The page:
The transducer should be placed at the midaxillary point (zero reference point); the normal PCWP is between 8 and 12 mmHg (10.5 and 15.5 cmH2O), and normal pulmonary artery pressure is 25 mmHg systolic and 10 mmHg diastolic.

Clinical monitoring

In summary, patient monitoring in shock should include:

• pulse;

• blood pressure (recording systolic and diastolic pressure, the pulse pressure, using an intra-arterial line if necessary);

• heart rate and rhythm (cardioscope);

• respiratory rate and depth;

• CVP;

• PCWP in severe shock when the diagnosis is in doubt;

• urine output;

• serial blood gases and serum electrolyte measurements.

Medical instruments



Reference / explanation

Swan ganz catheter

Pulmonary capillary wedge pressure

Bailey 23 rd edition page 105 of 2809 next page shown

Two-dimensional echocardiography

four chamber sizes, regional and global systolic function, and chamber wall thickness

valve motion, intracardiac masses, abnormal or absent cardiac structures, and pericardial fluid

Cmdt 2008 go there and search for this in cardiology section

PulsedDoppler ultrasound

semiquantitative or qualitative estimation of the severity of transvalvular gradients, RV systolic pressure, PA pressure, valvular regurgitation, and intracardiac shunts

CMDT 2008 go there and search for this in cardiology section

Color flow Doppler ultrasound

visual pattern of blood flow velocities superimposed over the anatomic two-dimensional echocardiographic image thus demonstration of turbulence from stenotic or regurgitant valves, and for the visualization of intracardiac defects

CMDT 2008 go there and search for this in cardiology section

Transesophageal echocardiography (TEE) with Doppler ultrasound

to derive information about posterior structures (especially the atria and AV valves), prosthetic heart valves, and intracardiac masses not seen on chest wall echocardiography (eg, vegetations in endocarditis or thrombi on pacemaker leads), and to monitor patients during surgery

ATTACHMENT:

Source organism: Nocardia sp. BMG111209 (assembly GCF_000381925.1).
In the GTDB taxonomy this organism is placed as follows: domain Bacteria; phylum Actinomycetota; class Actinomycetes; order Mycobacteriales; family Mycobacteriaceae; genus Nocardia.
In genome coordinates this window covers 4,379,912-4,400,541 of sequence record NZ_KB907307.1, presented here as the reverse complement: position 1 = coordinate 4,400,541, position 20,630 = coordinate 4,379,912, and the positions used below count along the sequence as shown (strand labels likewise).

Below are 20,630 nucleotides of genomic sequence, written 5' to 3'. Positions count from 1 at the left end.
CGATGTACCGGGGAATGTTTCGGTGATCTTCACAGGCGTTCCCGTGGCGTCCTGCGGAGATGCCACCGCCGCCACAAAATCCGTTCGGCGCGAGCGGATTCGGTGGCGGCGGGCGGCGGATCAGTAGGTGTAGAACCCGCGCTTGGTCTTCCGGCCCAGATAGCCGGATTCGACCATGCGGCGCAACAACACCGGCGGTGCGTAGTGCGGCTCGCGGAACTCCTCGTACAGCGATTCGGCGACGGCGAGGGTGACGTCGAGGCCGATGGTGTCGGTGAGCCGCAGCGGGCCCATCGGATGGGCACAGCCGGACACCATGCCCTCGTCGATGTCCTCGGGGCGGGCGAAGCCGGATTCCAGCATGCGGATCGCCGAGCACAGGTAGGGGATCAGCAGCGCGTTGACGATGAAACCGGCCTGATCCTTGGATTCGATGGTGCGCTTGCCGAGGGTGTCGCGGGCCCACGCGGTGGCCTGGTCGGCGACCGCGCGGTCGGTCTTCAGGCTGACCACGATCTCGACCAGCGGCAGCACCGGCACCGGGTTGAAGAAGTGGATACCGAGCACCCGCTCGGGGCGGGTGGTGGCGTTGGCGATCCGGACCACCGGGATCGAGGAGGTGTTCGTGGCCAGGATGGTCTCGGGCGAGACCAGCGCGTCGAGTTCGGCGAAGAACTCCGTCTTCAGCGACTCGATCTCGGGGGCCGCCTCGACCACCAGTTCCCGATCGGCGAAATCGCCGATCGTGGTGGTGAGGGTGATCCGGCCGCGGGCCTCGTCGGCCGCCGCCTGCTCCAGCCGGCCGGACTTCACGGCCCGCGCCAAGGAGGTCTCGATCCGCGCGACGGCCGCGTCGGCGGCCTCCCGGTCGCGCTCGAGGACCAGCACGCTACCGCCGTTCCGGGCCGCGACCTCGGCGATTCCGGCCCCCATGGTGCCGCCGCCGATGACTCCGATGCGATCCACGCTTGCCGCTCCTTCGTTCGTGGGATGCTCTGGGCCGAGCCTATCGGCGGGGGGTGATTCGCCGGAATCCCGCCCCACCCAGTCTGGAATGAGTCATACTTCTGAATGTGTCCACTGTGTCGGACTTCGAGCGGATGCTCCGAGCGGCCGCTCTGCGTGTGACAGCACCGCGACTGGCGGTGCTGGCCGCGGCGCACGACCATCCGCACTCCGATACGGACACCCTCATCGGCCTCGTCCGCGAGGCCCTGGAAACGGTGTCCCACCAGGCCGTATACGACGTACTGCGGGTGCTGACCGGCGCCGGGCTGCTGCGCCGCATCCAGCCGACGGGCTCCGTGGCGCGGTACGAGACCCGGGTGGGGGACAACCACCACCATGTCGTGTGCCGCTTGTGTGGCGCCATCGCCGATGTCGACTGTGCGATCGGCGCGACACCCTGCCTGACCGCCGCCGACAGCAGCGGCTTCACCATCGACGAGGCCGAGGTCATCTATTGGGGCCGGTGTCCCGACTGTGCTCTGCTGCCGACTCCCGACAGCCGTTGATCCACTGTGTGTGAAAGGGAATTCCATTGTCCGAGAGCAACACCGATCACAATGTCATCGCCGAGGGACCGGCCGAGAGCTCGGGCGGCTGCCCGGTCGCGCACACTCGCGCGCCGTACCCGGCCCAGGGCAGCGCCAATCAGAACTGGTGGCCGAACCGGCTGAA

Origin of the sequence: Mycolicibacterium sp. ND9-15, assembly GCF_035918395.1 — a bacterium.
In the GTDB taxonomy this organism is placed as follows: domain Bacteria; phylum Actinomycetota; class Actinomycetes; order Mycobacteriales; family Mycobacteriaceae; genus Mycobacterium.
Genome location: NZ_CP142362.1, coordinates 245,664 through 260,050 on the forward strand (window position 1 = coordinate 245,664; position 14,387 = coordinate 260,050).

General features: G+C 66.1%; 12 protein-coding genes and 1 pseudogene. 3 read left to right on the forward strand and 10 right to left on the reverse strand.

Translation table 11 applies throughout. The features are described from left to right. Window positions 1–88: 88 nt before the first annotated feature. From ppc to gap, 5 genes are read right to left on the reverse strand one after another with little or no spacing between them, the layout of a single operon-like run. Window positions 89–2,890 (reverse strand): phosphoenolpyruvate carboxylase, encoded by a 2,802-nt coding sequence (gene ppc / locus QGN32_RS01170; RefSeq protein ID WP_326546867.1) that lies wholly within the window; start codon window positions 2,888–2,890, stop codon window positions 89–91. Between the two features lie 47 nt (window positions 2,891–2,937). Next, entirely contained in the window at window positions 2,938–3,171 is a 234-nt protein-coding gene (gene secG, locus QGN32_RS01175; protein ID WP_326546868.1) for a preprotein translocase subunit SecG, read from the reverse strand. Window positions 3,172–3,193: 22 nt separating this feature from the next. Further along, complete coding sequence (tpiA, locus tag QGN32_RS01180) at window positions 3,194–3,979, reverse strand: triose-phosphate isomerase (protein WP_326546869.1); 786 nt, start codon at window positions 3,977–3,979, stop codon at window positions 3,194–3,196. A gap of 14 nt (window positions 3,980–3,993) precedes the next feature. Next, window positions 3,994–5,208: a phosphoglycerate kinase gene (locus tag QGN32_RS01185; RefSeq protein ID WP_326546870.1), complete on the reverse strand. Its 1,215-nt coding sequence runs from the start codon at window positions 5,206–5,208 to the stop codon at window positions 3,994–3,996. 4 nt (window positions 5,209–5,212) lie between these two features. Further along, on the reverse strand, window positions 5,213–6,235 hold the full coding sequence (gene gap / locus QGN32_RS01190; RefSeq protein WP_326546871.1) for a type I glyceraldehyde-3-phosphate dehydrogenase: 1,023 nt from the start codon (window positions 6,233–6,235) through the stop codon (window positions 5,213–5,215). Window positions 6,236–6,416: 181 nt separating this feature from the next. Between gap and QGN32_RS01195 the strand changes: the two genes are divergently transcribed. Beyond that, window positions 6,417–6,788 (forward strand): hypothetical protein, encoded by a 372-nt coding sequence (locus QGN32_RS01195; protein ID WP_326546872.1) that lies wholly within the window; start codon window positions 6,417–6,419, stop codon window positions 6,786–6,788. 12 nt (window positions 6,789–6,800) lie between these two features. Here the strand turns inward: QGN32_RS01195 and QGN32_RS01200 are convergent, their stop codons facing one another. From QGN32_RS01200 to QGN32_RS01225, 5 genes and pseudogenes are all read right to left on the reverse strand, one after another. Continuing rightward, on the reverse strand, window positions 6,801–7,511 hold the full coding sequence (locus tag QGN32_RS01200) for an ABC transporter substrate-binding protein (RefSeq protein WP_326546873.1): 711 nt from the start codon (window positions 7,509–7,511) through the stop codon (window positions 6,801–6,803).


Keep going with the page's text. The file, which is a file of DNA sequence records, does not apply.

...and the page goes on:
confirm the location of the pulmonary veins and define septal defects or the presence of a patent foramen ovale (PFO)

superior to surface echocardiography in diagnosing LA appendage thrombi and regurgitant lesions associated with prosthetic valves

quite sensitive in detecting aortic dissection and severe atherosclerosis of the ascending aorta,

CMDT 2008 go there and search for this in cardiology section

Stress echocardiography

used in valvular as well as ischemic heart disease.

CMDT 2008 go there and search for this in cardiology section

Cardiac MRI

useful for defining myocardial diseases such as sarcoidosis or amyloidosis.

Flow measurements, valve orifice sizes, and shunt sizes can all be determined

Contrast-enhanced images can provide accurate measurement of myocardial infarction size and location

to screen for renal artery stenosis in patients with hypertension. However, patients with metal pacemakers or defibrillators are not candidates for MRI.

CMDT 2008 go there and search for this in cardiology section

Cardiac multislice CT (fast CT)

it is an excellent test to confirm normal coronaries

used to screen patients for CAD.

the effective dose equivalent is around 20 milliSieverts, about the same as a rest and exercise thallium study

CMDT 2008 go there and search for this in cardiology section

sympathetic & parasympathetic actions over Heart

Electrophsiology of heart

    Ion channels in heart:


    Channel type




    Voltage & ligand

    phase 0